|The Right to Love|
|Directed by||George Fitzmaurice|
|Written by||Ouida Bergère|
|Based on||L'Homme qui assassina|
by Claude Farrère
L'Homme qui assassina
by Pierre Frondaie
|Cinematography||Arthur C. Miller|
|Distributed by||Paramount Pictures|
|Language||Silent (English intertitles)|
The Right to Love is a 1920 American silent drama film directed by George Fitzmaurice. It stars Mae Murray, David Powell and Holmes Herbert. The film is based on the French novel L'Homme qui assassina, by Claude Farrère and the play of the same name by Pierre Frondaie. A copy of the film is preserved in the Nederlands Filmmuseum.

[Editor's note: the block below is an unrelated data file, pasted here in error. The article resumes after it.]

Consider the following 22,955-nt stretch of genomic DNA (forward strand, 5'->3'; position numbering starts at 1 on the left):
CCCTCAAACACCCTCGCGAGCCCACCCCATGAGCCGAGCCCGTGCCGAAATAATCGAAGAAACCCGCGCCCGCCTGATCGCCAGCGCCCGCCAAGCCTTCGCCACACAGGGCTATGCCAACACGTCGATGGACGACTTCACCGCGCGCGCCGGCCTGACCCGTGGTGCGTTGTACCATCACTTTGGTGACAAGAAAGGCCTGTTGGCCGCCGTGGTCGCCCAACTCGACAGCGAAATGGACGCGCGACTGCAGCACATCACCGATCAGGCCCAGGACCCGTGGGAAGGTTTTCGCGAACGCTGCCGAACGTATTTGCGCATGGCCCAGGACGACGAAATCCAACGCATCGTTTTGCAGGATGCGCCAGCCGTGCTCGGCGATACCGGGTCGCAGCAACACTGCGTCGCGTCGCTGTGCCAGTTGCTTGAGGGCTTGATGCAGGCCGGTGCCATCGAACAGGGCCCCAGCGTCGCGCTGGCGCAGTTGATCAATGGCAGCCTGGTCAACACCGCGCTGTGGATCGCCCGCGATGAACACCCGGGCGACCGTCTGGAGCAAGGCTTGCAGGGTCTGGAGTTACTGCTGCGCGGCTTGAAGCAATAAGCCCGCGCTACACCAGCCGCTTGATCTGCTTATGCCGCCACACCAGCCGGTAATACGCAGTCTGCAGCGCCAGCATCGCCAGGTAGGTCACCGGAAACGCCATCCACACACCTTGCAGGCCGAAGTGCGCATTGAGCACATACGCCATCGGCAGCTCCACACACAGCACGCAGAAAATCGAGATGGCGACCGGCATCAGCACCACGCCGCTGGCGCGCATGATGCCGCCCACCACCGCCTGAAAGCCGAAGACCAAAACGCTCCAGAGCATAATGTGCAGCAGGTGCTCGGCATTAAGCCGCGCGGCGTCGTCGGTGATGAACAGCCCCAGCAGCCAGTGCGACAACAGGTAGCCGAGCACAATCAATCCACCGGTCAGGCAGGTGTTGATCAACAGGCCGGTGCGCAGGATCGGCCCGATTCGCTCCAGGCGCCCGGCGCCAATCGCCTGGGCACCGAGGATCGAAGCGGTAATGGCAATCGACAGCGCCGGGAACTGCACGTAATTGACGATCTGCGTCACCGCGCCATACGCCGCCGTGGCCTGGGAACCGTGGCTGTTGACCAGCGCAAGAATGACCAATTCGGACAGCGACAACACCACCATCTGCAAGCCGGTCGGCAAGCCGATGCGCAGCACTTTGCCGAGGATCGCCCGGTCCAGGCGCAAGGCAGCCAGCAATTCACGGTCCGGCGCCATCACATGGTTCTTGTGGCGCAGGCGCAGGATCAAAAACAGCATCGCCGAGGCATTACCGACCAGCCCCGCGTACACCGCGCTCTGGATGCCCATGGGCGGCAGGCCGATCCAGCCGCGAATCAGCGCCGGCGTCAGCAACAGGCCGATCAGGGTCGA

As described in a film magazine, summoned in her desperation to help her in her anguish at the threatened separation from her child, American soldier Colonel Richard Loring (Powell) is witness to the blackguard conspiracy of Lord Archibald Falkland (Herbert) to dishonor his wife. Lady Falkland (Murray) married the English ambassador to Turkey to satisfy her father's greed for wealth, and was a youthful sweetheart of Loring's in America. Their romance was shattered by her enforced marriage to the Ambassador, who insists on keeping in their home in Constantinople his mistress Lady Edith (Tell), an English woman. These two plot the compromise of the wife in a situation with Prince Cerniwicz (Harlam) and her separation from her boy Little Archibald (Johnson), and the outcome is the murder of Lord Falkland by the Colonel. Because of a remembered obligation, a Turkish nobleman (Losee) throws the guilt from Loring and the two lovers are reunited.